That's it! There's little else that can be done, and you shouldn't try anything until you have considered these relationships.Is there a quicker solution?
If this is starting to sound confusing, read on. Of all of these variables, only two of them are practical to change “on the fly.” These are DS and the NOM.
Halving the number of open mics only buys you about 3 dB, so let's ignore it as a quick fix for an unstable system.
Of all of the listed distances, the DS is by far the most sensitive. It's so sensitive, in fact, that for now we can just ignore the rest of them.
When a sound system is unstable, the only practical way to get an immediate, tangible improvement in stability and gain is to reduce the mic-to-talker distance.Recipe for stability
Like cooking, sound is a business of ratios. Acoustic gain is no exception. A tangible improvement in acoustic gain would be 6 dB, which requires a doubling or halving of the distances laid out in the acoustic gain equation. This can't be over-emphasized. Read it again. A tangible improvement in the acoustic gain requires a doubling or halving of any distance in the acoustic gain equation. And interestingly enough, it doesn't matter which one you double or halve; 6 dB is 6 dB!
It's perfectly logical to then ask: “Where is the easiest place to get 6 dB?” The answer is by changing DS — the microphone-to-talker distance. Because it's the smallest of all of the distances, it's the easiest to change by a factor of two. It's a physical fact that you can get as much gain improvement from moving the mic from 12 inches to 6 inches from a talker as moving a loudspeaker from 100 feet to 50 feet of a listener!
The acoustic gain equation tells us two important, immutable things: 1) You can't get a lot of gain with large miking distances; and 2) If the system is unstable, reducing the miking distance is the most effective “quick fix.”
Consider the potential improvement in gain if the talker starts with the microphone at 12 inches from his lips, and then proceeds to reduce the distance to achieve more gain:
6 inches — +6 dB
3 inches — +12 dB
1.5 inches — +18 dB
0.75 inches — +24 dB
0.37 inches — +30 dB
Thirty decibels! That's huge! And it's absolutely free of charge.Feedback filters
So what about feedback filters? One of the myths of modern audio is that feedback filters allow violation of the acoustic gain equation. They don't. Because feedback is frequency-dependent, a given frequency may violate the acoustic gain equation more than another. If this frequency is notched out, it's no longer the weak link, and a different frequency becomes the limiting factor in the gain of the system. So, notching a few frequencies can allow the system to be more stable, but you can't get more gain than is predicted by the equation.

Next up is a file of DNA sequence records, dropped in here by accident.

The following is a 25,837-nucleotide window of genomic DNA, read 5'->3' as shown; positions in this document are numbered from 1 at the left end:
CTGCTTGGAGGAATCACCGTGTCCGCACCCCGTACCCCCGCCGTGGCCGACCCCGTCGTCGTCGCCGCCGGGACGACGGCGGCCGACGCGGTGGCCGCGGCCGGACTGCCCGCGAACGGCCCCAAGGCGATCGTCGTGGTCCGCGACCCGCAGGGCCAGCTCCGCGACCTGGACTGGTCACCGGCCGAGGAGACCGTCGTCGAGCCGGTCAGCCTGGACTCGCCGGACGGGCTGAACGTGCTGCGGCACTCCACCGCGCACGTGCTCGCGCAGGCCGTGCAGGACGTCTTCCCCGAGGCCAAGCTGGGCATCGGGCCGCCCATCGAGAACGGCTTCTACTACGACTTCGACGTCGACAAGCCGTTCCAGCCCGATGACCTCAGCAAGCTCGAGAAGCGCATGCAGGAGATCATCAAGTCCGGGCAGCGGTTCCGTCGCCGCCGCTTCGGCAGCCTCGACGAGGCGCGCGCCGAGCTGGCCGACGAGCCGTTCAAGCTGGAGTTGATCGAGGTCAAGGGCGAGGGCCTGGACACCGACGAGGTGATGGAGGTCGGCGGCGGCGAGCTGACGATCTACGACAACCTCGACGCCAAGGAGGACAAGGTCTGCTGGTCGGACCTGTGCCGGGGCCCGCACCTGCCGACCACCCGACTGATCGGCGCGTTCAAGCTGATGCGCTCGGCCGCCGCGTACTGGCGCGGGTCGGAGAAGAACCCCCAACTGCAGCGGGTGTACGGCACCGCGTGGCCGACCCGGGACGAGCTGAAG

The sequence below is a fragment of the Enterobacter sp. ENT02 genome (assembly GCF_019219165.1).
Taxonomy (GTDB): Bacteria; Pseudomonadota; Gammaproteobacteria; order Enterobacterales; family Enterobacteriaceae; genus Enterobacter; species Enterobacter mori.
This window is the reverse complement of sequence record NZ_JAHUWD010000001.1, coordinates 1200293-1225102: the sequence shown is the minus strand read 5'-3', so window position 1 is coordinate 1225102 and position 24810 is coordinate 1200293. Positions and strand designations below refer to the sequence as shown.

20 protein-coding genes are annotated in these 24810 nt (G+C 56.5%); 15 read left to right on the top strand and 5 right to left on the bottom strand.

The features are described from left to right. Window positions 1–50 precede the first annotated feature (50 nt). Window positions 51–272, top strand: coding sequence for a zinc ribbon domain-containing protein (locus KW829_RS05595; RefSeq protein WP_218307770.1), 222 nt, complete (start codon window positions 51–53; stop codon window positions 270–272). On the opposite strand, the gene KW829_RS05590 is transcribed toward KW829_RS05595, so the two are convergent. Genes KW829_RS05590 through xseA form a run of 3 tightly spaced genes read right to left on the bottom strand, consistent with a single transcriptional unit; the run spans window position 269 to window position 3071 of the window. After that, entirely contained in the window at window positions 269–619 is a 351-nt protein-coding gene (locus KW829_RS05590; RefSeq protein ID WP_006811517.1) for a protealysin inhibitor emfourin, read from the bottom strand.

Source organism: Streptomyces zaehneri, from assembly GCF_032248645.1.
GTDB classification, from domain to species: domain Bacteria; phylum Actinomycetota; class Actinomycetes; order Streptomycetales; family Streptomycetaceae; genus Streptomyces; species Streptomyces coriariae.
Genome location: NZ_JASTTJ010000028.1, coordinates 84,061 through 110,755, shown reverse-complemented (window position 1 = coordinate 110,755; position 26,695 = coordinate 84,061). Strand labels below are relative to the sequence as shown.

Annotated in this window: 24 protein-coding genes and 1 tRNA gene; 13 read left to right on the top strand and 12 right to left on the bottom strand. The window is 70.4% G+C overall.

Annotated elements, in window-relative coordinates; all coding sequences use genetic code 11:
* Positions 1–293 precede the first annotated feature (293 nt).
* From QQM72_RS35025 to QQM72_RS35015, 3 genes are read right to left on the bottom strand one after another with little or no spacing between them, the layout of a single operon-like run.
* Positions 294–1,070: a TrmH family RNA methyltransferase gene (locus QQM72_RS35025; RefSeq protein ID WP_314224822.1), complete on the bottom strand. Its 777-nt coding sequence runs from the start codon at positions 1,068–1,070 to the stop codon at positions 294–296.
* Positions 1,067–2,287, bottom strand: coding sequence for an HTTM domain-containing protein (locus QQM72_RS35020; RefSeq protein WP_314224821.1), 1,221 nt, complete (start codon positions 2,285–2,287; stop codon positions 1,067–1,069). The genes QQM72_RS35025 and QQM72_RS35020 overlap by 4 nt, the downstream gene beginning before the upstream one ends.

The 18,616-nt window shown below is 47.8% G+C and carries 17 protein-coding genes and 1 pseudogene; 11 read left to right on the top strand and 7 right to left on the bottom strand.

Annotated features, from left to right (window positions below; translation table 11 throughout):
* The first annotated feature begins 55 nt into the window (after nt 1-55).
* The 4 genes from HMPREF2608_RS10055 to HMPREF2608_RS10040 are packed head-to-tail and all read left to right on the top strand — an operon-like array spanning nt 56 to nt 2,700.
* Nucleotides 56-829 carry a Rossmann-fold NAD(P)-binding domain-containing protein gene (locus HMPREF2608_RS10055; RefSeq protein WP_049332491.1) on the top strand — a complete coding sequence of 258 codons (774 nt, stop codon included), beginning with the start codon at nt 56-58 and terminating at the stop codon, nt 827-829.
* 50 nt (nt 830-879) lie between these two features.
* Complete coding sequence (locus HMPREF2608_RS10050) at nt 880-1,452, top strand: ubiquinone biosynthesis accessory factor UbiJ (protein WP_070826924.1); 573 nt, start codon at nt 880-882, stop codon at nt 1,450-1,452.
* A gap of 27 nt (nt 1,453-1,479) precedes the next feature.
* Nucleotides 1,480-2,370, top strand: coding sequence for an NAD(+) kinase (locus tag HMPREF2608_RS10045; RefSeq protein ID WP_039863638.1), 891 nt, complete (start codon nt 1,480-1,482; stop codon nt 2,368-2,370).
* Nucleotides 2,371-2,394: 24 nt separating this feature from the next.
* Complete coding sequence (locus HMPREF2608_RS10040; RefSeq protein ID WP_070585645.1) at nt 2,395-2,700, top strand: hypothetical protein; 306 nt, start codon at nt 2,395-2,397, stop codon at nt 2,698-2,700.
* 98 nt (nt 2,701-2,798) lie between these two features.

Turning up the volume control reduces the stability of a system. Reducing the miking distance doesn't.
The gain is absolutely free. This is because both the talker and the loudspeaker are increasing in level at the microphone. One compensates for the other. In fact, as you reduce DS you can reduce the setting of the level control if all of the extra gain isn't needed. This actually increases the stability of the system.Close proximity isn't an option
Close proximity is mandatory for lots of activities. People accept that it's necessary to speak into the telephone. They accept that it's necessary to hold a newspaper close to read it, and that one must sit close to a computer to type or read the screen. One must sit close to the steering wheel to drive a car.
So why do people insist on not talking into the microphone, and why do sound system operators let them?One more time — the right way
Let's return to the scenario that I described at the beginning of the article. A person grabs a mic and places it at arm's length from his lips. Rather than increase the level control, you hold up a little cardboard sign that says, “Hold the mic closer!” As he moves it closer, the level comes up, and you reduce the trim setting to compensate.
The process is repeated until the system is loud enough. The system sounds good, it's stable, no equalization is needed, and the talker is free to roam with the mic as he pleases. The client is happy, the boss is happy, and you get a bonus for your mastery of the laws of physics.
I suggest that sound system operators everywhere unite and do the following: The next time someone grabs a mic and holds it to his navel, turn it down, not up. When he insists on more level, you insist that he hold the microphone closer.FEEDBACK
To comment on this article, email the Pro AV editorial staff at firstname.lastname@example.org.
Pat Brown is president of Synergetic Audio Concepts (Syn-Aud-Con) Inc. and Electro-Acoustic Testing Company (ETC) Inc. Syn-Aud-Con conducts training seminars in audio and acoustics worldwide for those who operate, install, and design sound reinforcement systems. ETC Inc. performs precision loudspeaker testing for the audio industry. He can be reached at email@example.com.